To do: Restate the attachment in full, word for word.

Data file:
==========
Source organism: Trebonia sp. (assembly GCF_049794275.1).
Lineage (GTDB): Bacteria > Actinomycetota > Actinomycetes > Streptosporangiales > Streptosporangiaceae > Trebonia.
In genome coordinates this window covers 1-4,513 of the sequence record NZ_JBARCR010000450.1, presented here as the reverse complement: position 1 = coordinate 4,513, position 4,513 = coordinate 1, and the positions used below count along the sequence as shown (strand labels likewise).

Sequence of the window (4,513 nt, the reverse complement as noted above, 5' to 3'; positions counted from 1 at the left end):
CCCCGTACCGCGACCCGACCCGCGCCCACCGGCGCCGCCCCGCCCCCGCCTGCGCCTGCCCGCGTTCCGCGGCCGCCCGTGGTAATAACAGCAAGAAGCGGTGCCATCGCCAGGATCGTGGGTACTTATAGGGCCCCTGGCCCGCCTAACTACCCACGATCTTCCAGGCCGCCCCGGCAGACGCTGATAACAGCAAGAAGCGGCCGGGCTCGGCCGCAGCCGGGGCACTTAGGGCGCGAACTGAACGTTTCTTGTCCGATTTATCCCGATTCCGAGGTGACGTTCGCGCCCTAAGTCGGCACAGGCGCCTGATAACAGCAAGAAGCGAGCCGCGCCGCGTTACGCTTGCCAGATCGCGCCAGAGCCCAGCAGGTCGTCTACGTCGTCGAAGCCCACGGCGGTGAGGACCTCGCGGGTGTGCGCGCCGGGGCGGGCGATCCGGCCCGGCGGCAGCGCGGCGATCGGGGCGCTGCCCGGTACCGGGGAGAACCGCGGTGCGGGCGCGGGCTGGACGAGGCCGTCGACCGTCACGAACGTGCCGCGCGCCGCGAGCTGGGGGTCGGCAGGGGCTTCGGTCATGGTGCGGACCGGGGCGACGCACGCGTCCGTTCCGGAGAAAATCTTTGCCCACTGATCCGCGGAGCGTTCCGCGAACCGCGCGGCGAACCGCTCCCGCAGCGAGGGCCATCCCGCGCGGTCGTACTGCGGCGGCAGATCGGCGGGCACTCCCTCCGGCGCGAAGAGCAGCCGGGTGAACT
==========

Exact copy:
Source organism: Trebonia sp. (assembly GCF_049794275.1).
Lineage (GTDB): Bacteria > Actinomycetota > Actinomycetes > Streptosporangiales > Streptosporangiaceae > Trebonia.
In genome coordinates this window covers 1-4,513 of the sequence record NZ_JBARCR010000450.1, presented here as the reverse complement: position 1 = coordinate 4,513, position 4,513 = coordinate 1, and the positions used below count along the sequence as shown (strand labels likewise).

Sequence of the window (4,513 nt, the reverse complement as noted above, 5' to 3'; positions counted from 1 at the left end):
CCCCGTACCGCGACCCGACCCGCGCCCACCGGCGCCGCCCCGCCCCCGCCTGCGCCTGCCCGCGTTCCGCGGCCGCCCGTGGTAATAACAGCAAGAAGCGGTGCCATCGCCAGGATCGTGGGTACTTATAGGGCCCCTGGCCCGCCTAACTACCCACGATCTTCCAGGCCGCCCCGGCAGACGCTGATAACAGCAAGAAGCGGCCGGGCTCGGCCGCAGCCGGGGCACTTAGGGCGCGAACTGAACGTTTCTTGTCCGATTTATCCCGATTCCGAGGTGACGTTCGCGCCCTAAGTCGGCACAGGCGCCTGATAACAGCAAGAAGCGAGCCGCGCCGCGTTACGCTTGCCAGATCGCGCCAGAGCCCAGCAGGTCGTCTACGTCGTCGAAGCCCACGGCGGTGAGGACCTCGCGGGTGTGCGCGCCGGGGCGGGCGATCCGGCCCGGCGGCAGCGCGGCGATCGGGGCGCTGCCCGGTACCGGGGAGAACCGCGGTGCGGGCGCGGGCTGGACGAGGCCGTCGACCGTCACGAACGTGCCGCGCGCCGCGAGCTGGGGGTCGGCAGGGGCTTCGGTCATGGTGCGGACCGGGGCGACGCACGCGTCCGTTCCGGAGAAAATCTTTGCCCACTGATCCGCGGAGCGTTCCGCGAACCGCGCGGCGAACCGCTCCCGCAGCGAGGGCCATCCCGCGCGGTCGTACTGCGGCGGCAGATCGGCGGGCACTCCCTCCGGCGCGAAGAGCAGCCGGGTGAACT